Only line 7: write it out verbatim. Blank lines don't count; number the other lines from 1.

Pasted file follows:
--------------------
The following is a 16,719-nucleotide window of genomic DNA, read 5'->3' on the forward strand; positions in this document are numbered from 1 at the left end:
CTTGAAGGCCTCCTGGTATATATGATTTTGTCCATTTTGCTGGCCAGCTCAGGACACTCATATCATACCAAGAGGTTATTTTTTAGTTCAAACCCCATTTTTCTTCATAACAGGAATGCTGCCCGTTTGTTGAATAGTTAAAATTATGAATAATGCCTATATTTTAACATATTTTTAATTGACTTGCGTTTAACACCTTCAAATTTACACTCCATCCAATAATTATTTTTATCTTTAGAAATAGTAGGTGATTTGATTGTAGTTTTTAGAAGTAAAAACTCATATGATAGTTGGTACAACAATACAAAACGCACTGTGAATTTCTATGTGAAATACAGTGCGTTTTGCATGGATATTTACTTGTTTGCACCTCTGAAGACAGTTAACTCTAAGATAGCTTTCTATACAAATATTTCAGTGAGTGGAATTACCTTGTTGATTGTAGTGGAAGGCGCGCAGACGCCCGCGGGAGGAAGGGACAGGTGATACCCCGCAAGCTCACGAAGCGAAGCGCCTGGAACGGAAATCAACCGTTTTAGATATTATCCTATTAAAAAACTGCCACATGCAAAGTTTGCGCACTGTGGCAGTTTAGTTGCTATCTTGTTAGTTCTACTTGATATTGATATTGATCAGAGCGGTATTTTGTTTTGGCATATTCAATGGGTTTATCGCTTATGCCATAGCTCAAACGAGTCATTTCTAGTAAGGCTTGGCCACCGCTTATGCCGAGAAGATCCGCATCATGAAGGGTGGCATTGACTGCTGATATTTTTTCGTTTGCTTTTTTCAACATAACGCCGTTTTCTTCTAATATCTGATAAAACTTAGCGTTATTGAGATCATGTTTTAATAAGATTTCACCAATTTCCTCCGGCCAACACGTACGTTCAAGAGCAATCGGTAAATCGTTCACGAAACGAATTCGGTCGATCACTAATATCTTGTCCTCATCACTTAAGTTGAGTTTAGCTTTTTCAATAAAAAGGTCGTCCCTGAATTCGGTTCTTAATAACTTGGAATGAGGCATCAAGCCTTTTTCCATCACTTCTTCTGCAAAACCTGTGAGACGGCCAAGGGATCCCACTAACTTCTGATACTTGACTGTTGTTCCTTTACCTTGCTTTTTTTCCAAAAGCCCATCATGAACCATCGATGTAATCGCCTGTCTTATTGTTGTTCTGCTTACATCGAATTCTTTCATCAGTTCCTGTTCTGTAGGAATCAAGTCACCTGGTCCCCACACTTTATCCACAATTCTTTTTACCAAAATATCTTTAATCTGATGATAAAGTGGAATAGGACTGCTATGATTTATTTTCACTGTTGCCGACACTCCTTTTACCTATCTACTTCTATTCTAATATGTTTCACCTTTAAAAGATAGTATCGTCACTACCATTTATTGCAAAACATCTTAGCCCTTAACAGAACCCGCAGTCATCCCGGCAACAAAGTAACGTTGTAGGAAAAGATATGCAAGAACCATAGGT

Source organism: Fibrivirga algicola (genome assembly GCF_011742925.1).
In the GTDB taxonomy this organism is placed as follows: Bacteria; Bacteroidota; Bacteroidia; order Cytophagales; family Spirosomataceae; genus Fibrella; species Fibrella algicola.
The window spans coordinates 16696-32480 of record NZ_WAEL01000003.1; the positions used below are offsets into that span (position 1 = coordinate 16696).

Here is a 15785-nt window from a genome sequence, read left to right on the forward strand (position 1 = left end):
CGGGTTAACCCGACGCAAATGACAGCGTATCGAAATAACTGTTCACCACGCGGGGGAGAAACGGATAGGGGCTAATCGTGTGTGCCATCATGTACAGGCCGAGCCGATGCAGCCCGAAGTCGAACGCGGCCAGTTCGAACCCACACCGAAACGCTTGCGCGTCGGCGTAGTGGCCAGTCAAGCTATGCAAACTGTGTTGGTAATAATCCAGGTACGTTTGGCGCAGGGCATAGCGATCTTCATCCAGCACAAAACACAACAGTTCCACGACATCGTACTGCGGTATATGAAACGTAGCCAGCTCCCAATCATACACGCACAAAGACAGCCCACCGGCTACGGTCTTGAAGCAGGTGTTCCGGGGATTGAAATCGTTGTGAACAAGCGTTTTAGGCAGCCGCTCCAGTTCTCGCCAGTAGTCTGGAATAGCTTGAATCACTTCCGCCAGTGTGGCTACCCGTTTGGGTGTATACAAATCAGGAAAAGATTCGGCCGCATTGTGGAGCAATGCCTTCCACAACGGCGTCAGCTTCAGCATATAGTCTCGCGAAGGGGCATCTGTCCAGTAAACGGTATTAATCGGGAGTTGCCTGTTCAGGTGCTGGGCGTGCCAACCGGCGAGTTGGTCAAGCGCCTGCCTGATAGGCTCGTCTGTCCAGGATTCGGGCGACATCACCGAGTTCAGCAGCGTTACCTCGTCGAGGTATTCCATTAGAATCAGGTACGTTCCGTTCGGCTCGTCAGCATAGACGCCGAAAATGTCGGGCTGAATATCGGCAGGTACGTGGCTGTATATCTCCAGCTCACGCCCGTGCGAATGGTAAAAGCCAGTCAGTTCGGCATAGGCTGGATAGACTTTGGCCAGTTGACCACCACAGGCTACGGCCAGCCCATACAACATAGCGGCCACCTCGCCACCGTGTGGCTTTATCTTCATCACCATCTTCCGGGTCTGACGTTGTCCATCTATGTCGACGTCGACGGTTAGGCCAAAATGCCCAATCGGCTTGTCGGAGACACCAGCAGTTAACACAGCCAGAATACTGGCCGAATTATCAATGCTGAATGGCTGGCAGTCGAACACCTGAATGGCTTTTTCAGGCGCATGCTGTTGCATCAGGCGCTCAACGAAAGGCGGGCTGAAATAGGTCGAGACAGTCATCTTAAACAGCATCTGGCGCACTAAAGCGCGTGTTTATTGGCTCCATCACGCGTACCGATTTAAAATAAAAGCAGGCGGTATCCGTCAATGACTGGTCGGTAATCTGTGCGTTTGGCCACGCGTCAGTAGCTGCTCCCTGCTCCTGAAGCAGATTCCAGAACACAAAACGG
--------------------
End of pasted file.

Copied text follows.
CGGGTTAACCCGACGCAAATGACAGCGTATCGAAATAACTGTTCACCACGCGGGGGAGAAACGGATAGGGGCTAATCGTGTGTGCCATCATGTACAGGCCGAGCCGATGCAGCCCGAAGTCGAACGCGGCCAGTTCGAACCCACACCGAAACGCTTGCGCGTCGGCGTAGTGGCCAGTCAAGCTATGCAAACTGTGTTGGTAATAATCCAGGTACGTTTGGCGCAGGGCATAGCGATCTTCATCCAGCACAAAACACAACAGTTCCACGACATCGTACTGCGGTATATGAAACGTAGCCAGCTCCCAATCATACACGCACAAAGACAGCCCACCGGCTACGGTCTTGAAGCAGGTGTTCCGGGGATTGAAATCGTTGTGAACAAGCGTTTTAGGCAGCCGCTCCAGTTCTCGCCAGTAGTCTGGAATAGCTTGAATCACTTCCGCCAGTGTGGCTACCCGTTTGGGTGTATACAAATCAGGAAAAGATTCGGCCGCATTGTGGAGCAATGCCTTCCACAACGGCGTCAGCTTCAGCATATAGTCTCGCGAAGGGGCATCTGTCCAGTAAACGGTATTAATCGGGAGTTGCCTGTTCAGGTGCTGGGCGTGCCAACCGGCGAGTTGGTCAAGCGCCTGCCTGATAGGCTCGTCTGTCCAGGATTCGGGCGACATCACCGAGTTCAGCAGCGTTACCTCGTCGAGGTATTCCATTAGAATCAGGTACGTTCCGTTCGGCTCGTCAGCATAGACGCCGAAAATGTCGGGCTGAATATCGGCAGGTACGTGGCTGTATATCTCCAGCTCACGCCCGTGCGAATGGTAAAAGCCAGTCAGTTCGGCATAGGCTGGATAGACTTTGGCCAGTTGACCACCACAGGCTACGGCCAGCCCATACAACATAGCGGCCACCTCGCCACCGTGTGGCTTTATCTTCATCACCATCTTCCGGGTCTGACGTTGTCCATCTATGTCGACGTCGACGGTTAGGCCAAAATGCCCAATCGGCTTGTCGGAGACACCAGCAGTTAACACAGCCAGAATACTGGCCGAATTATCAATGCTGAATGGCTGGCAGTCGAACACCTGAATGGCTTTTTCAGGCGCATGCTGTTGCATCAGGCGCTCAACGAAAGGCGGGCTGAAATAGGTCGAGACAGTCATCTTAAACAGCATCTGGCGCACTAAAGCGCGTGTTTATTGGCTCCATCACGCGTACCGATTTAAAATAAAAGCAGGCGGTATCCGTCAATGACTGGTCGGTAATCTGTGCGTTTGGCCACGCGTCAGTAGCTGCTCCCTGCTCCTGAAGCAGATTCCAGAACACAAAACGG